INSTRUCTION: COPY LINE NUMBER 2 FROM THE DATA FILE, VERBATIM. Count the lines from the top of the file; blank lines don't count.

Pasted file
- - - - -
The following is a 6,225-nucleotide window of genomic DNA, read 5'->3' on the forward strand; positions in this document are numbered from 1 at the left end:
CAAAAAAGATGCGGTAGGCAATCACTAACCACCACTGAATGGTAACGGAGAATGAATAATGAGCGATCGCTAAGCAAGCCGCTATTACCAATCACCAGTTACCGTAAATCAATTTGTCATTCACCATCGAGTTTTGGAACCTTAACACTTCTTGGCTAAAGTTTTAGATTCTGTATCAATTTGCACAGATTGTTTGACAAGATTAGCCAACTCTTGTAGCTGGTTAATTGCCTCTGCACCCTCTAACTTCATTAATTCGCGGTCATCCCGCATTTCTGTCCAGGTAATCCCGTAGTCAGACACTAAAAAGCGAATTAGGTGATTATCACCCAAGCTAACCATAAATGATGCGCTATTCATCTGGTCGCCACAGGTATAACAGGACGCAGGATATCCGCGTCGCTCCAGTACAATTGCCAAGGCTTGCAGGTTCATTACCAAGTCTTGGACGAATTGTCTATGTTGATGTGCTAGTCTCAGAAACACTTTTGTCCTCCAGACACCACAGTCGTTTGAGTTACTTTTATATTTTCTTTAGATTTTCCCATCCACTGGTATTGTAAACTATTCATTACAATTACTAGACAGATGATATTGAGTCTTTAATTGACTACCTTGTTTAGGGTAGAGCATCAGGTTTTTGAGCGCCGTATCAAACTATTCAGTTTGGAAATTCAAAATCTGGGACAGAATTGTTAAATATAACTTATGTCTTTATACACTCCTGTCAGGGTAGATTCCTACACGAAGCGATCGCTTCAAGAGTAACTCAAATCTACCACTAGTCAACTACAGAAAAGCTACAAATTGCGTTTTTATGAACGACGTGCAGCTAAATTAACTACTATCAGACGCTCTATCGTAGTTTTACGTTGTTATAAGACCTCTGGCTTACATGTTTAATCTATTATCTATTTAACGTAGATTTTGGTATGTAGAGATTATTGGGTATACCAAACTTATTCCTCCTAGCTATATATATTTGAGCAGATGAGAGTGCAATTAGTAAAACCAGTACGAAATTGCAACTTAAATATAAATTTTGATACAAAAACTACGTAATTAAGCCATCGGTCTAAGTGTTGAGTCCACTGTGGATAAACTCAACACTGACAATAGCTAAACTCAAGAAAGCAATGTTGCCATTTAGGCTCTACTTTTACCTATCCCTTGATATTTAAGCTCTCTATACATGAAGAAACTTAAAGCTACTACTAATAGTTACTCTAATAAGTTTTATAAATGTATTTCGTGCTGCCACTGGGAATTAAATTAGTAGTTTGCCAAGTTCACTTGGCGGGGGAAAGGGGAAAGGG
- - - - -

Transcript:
CAAAAAAGATGCGGTAGGCAATCACTAACCACCACTGAATGGTAACGGAGAATGAATAATGAGCGATCGCTAAGCAAGCCGCTATTACCAATCACCAGTTACCGTAAATCAATTTGTCATTCACCATCGAGTTTTGGAACCTTAACACTTCTTGGCTAAAGTTTTAGATTCTGTATCAATTTGCACAGATTGTTTGACAAGATTAGCCAACTCTTGTAGCTGGTTAATTGCCTCTGCACCCTCTAACTTCATTAATTCGCGGTCATCCCGCATTTCTGTCCAGGTAATCCCGTAGTCAGACACTAAAAAGCGAATTAGGTGATTATCACCCAAGCTAACCATAAATGATGCGCTATTCATCTGGTCGCCACAGGTATAACAGGACGCAGGATATCCGCGTCGCTCCAGTACAATTGCCAAGGCTTGCAGGTTCATTACCAAGTCTTGGACGAATTGTCTATGTTGATGTGCTAGTCTCAGAAACACTTTTGTCCTCCAGACACCACAGTCGTTTGAGTTACTTTTATATTTTCTTTAGATTTTCCCATCCACTGGTATTGTAAACTATTCATTACAATTACTAGACAGATGATATTGAGTCTTTAATTGACTACCTTGTTTAGGGTAGAGCATCAGGTTTTTGAGCGCCGTATCAAACTATTCAGTTTGGAAATTCAAAATCTGGGACAGAATTGTTAAATATAACTTATGTCTTTATACACTCCTGTCAGGGTAGATTCCTACACGAAGCGATCGCTTCAAGAGTAACTCAAATCTACCACTAGTCAACTACAGAAAAGCTACAAATTGCGTTTTTATGAACGACGTGCAGCTAAATTAACTACTATCAGACGCTCTATCGTAGTTTTACGTTGTTATAAGACCTCTGGCTTACATGTTTAATCTATTATCTATTTAACGTAGATTTTGGTATGTAGAGATTATTGGGTATACCAAACTTATTCCTCCTAGCTATATATATTTGAGCAGATGAGAGTGCAATTAGTAAAACCAGTACGAAATTGCAACTTAAATATAAATTTTGATACAAAAACTACGTAATTAAGCCATCGGTCTAAGTGTTGAGTCCACTGTGGATAAACTCAACACTGACAATAGCTAAACTCAAGAAAGCAATGTTGCCATTTAGGCTCTACTTTTACCTATCCCTTGATATTTAAGCTCTCTATACATGAAGAAACTTAAAGCTACTACTAATAGTTACTCTAATAAGTTTTATAAATGTATTTCGTGCTGCCACTGGGAATTAAATTAGTAGTTTGCCAAGTTCACTTGGCGGGGGAAAGGGGAAAGGG